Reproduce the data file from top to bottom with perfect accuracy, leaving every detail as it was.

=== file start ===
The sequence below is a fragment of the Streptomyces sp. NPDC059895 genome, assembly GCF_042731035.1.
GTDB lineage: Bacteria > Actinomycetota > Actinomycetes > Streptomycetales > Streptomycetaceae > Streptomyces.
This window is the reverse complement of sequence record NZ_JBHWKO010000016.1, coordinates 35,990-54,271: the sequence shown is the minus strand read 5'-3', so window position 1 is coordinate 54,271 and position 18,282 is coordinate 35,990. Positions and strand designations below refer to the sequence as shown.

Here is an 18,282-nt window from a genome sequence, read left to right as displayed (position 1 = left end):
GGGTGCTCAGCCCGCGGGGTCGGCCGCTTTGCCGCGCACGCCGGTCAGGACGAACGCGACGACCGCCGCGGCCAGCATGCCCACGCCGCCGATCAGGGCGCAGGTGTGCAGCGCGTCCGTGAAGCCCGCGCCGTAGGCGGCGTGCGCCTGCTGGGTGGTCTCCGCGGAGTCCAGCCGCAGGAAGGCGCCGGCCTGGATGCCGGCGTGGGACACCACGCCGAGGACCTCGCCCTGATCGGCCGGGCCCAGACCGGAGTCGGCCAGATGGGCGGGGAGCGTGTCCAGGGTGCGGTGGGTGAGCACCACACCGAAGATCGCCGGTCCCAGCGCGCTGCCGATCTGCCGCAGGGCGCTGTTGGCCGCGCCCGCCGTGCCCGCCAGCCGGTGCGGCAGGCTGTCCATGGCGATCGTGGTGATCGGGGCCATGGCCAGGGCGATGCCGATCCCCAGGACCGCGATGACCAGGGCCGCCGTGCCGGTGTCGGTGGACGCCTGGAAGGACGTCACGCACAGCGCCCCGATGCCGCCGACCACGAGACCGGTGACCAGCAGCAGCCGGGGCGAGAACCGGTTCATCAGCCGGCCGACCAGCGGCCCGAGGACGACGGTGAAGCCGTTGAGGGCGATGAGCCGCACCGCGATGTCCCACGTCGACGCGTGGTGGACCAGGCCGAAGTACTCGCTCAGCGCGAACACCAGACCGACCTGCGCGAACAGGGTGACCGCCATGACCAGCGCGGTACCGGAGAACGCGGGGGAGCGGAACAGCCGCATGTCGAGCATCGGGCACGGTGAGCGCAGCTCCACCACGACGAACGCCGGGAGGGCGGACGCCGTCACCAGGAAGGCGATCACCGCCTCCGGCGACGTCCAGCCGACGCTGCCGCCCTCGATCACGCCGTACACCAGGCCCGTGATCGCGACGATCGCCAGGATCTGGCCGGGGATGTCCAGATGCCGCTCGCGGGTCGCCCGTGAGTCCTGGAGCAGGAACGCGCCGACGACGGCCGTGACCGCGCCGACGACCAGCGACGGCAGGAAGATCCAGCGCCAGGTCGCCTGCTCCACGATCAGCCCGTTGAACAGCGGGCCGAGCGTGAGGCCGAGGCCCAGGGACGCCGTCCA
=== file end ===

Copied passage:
The sequence below is a fragment of the Streptomyces sp. NPDC059895 genome, assembly GCF_042731035.1.
GTDB lineage: Bacteria > Actinomycetota > Actinomycetes > Streptomycetales > Streptomycetaceae > Streptomyces.
This window is the reverse complement of sequence record NZ_JBHWKO010000016.1, coordinates 35,990-54,271: the sequence shown is the minus strand read 5'-3', so window position 1 is coordinate 54,271 and position 18,282 is coordinate 35,990. Positions and strand designations below refer to the sequence as shown.

Here is an 18,282-nt window from a genome sequence, read left to right as displayed (position 1 = left end):
GGGTGCTCAGCCCGCGGGGTCGGCCGCTTTGCCGCGCACGCCGGTCAGGACGAACGCGACGACCGCCGCGGCCAGCATGCCCACGCCGCCGATCAGGGCGCAGGTGTGCAGCGCGTCCGTGAAGCCCGCGCCGTAGGCGGCGTGCGCCTGCTGGGTGGTCTCCGCGGAGTCCAGCCGCAGGAAGGCGCCGGCCTGGATGCCGGCGTGGGACACCACGCCGAGGACCTCGCCCTGATCGGCCGGGCCCAGACCGGAGTCGGCCAGATGGGCGGGGAGCGTGTCCAGGGTGCGGTGGGTGAGCACCACACCGAAGATCGCCGGTCCCAGCGCGCTGCCGATCTGCCGCAGGGCGCTGTTGGCCGCGCCCGCCGTGCCCGCCAGCCGGTGCGGCAGGCTGTCCATGGCGATCGTGGTGATCGGGGCCATGGCCAGGGCGATGCCGATCCCCAGGACCGCGATGACCAGGGCCGCCGTGCCGGTGTCGGTGGACGCCTGGAAGGACGTCACGCACAGCGCCCCGATGCCGCCGACCACGAGACCGGTGACCAGCAGCAGCCGGGGCGAGAACCGGTTCATCAGCCGGCCGACCAGCGGCCCGAGGACGACGGTGAAGCCGTTGAGGGCGATGAGCCGCACCGCGATGTCCCACGTCGACGCGTGGTGGACCAGGCCGAAGTACTCGCTCAGCGCGAACACCAGACCGACCTGCGCGAACAGGGTGACCGCCATGACCAGCGCGGTACCGGAGAACGCGGGGGAGCGGAACAGCCGCATGTCGAGCATCGGGCACGGTGAGCGCAGCTCCACCACGACGAACGCCGGGAGGGCGGACGCCGTCACCAGGAAGGCGATCACCGCCTCCGGCGACGTCCAGCCGACGCTGCCGCCCTCGATCACGCCGTACACCAGGCCCGTGATCGCGACGATCGCCAGGATCTGGCCGGGGATGTCCAGATGCCGCTCGCGGGTCGCCCGTGAGTCCTGGAGCAGGAACGCGCCGACGACGGCCGTGACCGCGCCGACGACCAGCGACGGCAGGAAGATCCAGCGCCAGGTCGCCTGCTCCACGATCAGCCCGTTGAACAGCGGGCCGAGCGTGAGGCCGAGGCCCAGGGACGCCGTCCA